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Trinity Reads: Brother, I'm Dying: Immigration

Audio

Danticat interview starts at 34:24

Writers Cristina Henriquez and Edwidge Danticat talk with V.V. Ganeshananthan and Whitney Terrell about the urgent issue of keeping immigrant families together and resisting their mass incarceration and detention. Henriquez, author of The Book of Unknown Americans, talks about the tragic real-life inspiration for her short story “Everything Is Far from Here” and the differences between Obama-era immigration policy and the policy of the current administration. Danticat, a National Book Award Finalist and author of The Art of Death: Writing the Final Story and Breath, Eyes, Memory, discusses the treatment of Haitian immigrants, the impossible choices immigrants face while pursuing better lives for their families, and what might lie ahead for detained children after the news coverage fades.

Media and description found from lithub.com

Video

International condemnation of Donald Trump is growing after reports the president used an expletive during a meeting about immigrants from Africa, Haiti and El Salvador. While meeting with lawmakers, Trump reportedly said, "Why do we want all these people from Africa here? They're shithole countries ... We should have more people from Norway." Trump also reportedly said, "Why do we need more Haitians? Take them out." Earlier this morning, Trump wrote on Twitter, "The language used by me at the DACA meeting was tough, but this was not the language used. What was really tough was the outlandish proposal made - a big setback for DACA!" Trump's remarks come weeks after The New York Times reported Trump had also disparaged Haitians and Nigerians during a closed-door meeting in June. Trump said Nigerians would never "go back to their huts" if they came to visit the U.S. As for Haitians, Trump said they "all have AIDS." Trump's latest remarks come just after his administration announced it is ending temporary protected status for up to 250,000 Salvadorans who have been living in the U.S. since at least 2001. Last year, the Trump administration announced it is also ending temporary protected status for tens of thousands of Haitian, Nicaraguan and Sudanese immigrants living in the United States. Trump's remarks from Thursday have been condemned across the globe. We speak to Haitian-American novelist Edwidge Danticat as Haitians mark the eighth anniversary of the devastating 2010 earthquake.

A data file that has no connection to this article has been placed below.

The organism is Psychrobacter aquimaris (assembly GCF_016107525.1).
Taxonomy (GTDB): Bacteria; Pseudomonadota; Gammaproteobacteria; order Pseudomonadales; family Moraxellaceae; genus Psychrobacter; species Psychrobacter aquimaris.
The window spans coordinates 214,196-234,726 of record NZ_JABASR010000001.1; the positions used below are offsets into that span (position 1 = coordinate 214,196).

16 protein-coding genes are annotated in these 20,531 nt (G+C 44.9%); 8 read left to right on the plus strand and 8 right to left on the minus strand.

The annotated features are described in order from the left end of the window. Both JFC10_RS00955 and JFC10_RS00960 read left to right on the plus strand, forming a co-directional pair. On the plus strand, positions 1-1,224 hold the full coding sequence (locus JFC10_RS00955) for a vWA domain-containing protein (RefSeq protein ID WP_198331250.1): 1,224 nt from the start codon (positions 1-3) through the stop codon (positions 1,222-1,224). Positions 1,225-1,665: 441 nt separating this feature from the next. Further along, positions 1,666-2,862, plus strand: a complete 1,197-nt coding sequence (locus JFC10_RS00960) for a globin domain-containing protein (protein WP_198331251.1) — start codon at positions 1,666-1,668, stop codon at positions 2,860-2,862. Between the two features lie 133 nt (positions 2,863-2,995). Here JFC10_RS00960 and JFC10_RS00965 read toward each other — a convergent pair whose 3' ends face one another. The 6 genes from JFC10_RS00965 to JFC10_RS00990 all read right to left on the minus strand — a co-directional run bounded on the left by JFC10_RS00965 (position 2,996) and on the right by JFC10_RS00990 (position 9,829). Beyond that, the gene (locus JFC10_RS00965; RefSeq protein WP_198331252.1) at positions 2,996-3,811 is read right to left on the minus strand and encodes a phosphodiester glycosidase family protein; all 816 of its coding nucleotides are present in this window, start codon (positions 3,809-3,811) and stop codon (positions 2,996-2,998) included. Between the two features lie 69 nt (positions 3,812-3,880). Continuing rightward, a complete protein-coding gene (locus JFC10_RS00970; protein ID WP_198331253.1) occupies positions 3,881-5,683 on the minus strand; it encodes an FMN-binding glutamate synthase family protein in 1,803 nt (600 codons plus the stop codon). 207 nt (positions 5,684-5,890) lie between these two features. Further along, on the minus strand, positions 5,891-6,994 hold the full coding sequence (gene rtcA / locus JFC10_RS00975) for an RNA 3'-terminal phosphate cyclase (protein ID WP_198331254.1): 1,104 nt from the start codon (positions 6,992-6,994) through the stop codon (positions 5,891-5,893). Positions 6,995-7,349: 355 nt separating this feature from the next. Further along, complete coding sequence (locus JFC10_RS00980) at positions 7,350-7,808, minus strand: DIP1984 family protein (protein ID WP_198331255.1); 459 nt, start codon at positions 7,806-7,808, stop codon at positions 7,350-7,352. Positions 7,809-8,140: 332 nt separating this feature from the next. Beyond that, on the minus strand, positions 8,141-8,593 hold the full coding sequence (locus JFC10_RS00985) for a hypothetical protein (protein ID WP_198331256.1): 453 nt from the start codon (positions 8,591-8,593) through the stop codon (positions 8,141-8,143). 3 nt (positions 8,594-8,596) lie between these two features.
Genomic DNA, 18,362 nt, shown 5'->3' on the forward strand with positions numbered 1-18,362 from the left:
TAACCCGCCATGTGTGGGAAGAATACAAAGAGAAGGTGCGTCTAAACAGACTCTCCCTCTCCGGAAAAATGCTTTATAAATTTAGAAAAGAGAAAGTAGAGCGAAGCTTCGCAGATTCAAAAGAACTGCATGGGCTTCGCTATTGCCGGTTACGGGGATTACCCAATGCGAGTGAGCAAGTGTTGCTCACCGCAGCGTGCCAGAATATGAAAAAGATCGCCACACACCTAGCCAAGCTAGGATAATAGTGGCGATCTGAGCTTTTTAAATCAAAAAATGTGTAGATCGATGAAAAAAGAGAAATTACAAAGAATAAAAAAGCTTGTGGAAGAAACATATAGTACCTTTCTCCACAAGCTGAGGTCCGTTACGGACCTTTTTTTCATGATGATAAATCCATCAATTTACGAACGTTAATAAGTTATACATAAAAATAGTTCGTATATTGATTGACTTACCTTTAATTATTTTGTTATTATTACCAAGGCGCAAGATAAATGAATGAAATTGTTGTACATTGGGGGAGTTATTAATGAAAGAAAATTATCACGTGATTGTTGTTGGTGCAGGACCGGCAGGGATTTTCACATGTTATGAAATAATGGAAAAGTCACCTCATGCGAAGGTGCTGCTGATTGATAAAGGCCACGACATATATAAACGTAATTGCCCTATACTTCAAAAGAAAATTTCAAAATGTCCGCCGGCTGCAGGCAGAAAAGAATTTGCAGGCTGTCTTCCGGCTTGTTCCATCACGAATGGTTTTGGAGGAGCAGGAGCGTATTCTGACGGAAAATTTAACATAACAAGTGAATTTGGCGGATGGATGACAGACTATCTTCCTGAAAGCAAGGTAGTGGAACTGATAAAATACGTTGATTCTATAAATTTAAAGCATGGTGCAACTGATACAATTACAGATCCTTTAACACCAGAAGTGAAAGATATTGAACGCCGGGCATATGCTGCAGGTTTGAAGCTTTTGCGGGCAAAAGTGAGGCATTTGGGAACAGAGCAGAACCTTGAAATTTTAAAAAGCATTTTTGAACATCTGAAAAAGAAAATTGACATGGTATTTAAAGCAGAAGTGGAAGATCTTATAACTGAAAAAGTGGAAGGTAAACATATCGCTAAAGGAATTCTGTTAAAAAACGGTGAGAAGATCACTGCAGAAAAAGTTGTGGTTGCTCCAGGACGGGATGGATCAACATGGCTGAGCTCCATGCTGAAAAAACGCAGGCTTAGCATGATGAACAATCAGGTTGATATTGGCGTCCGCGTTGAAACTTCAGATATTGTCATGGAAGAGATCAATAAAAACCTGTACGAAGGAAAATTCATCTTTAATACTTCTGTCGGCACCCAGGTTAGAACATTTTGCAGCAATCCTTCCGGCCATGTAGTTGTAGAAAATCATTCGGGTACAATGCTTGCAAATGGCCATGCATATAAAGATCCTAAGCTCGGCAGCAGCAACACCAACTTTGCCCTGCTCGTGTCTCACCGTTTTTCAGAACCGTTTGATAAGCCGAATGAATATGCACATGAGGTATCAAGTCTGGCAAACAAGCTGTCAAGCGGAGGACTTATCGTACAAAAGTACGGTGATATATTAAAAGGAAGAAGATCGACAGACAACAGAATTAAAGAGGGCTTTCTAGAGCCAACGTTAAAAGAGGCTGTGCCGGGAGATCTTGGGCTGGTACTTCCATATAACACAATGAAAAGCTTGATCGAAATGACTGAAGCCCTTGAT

Almost 60,000 Haitians have until July 2019 to return to their country from the U.S. following a decision by the Trump administration to end their temporary protected status, granted to them in the wake of Haiti's devastating 2010 earthquake. The Center for Immigration Studies says most of them have lived in the U.S. for 13 years and many have U.S.-born children. What effects will the Trump administration decision have on them? VOA's Immigration reporter Aline Barros reports.